Uniting the Caravaggesque realism and expressive chiaroscuro with the grandeur and theatricality of Venetian artists like Paolo Veronese and Tintoretto, the Italian Baroque Era painter, Mattia Preti, is celebrated as a prominent Italian artist of the late Baroque style, whose work extended the reputation of Neapolitan painting throughout Italy and internationally during the second half of the 17th century.
Best-known for adorning the baroque churches of Malta, Preti was born in Taverna, a small town in the south of Italy, in the Calabria region, on 24th February 1613. A talented painter and swordsman, he was widely appreciated by the Roman cultural elites. He started his career as a ‘Caravaggist’ painter.
Accepting his older brother’s invitation, Preti moved to Rome, where he had the opportunity to study Caravaggio’s work at first hand. It would have a notable influence on the artist’s juvenile output in terms of composition and the use of ‘chiaroscuro’. Whilst in Rome he was influenced by a wide range of artists moving from the classical style of Guido Reni to the highly dramatic style of Peter Paul Rubens. His important works in Rome include the fresco cycles in the church of Sant’ Andrea Della Valle.
Between 1644 and 1646, Preti traveled to Venice having the opportunity to observe the opulent Venetian palette of such artists as Veronese. He returned to Rome for sporadic periods up until 1661 and painted frescoes for various other churches. He then moved again and spent most of 1656-1660 in Naples. Here, he was influenced by some of the major contemporary Neapolitan artists and, the large fresco ‘ex-voto’ paintings of the plague that had struck the city. These frescoes were once painted on seven city gates, but have been lost over the years.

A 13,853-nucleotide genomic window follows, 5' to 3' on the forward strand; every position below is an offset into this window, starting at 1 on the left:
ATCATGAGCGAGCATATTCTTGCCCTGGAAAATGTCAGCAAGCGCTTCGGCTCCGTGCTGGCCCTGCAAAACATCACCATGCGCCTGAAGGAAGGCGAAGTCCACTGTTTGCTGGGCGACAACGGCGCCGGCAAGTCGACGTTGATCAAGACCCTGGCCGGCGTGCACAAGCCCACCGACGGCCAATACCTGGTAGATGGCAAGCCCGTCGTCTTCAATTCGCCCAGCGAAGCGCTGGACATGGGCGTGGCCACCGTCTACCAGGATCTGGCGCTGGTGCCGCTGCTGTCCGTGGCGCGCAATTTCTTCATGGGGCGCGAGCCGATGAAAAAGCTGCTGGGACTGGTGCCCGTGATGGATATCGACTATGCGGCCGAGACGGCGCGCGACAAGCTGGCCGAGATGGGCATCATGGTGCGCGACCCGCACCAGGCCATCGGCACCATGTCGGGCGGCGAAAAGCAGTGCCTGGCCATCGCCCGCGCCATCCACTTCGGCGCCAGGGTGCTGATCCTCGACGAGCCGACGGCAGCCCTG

The painting in these frescoes depicted the Immaculate Conception or saints delivering the people from the plague. Two sketches are housed in the Capodimonte Museum in Naples. Whilst in Naples, Preti was commissioned to paint a picture of St Francis Xavier by Grand Master Martin de Redin for the chapel of the Aragonese Langue.
In 1659, Preti came to Malta probably attracted to the island by the artist patronage of the Knights of the Order. The following Grand Master, Raphael Cotoner, accepted Preti’s offer to decorate the entire vault of the church with scenes from the life of St John the Baptist, the patron saint of the Order. Consequently, Preti was promoted to the rank of a Knight of Grace. He was also a capable architect, responsible for the design of Sarria Church in Floriana.
Spending most of his life in Malta, Mattia Preti died on January 3, 1699, in Valletta, Malta, and was buried here in St John’s.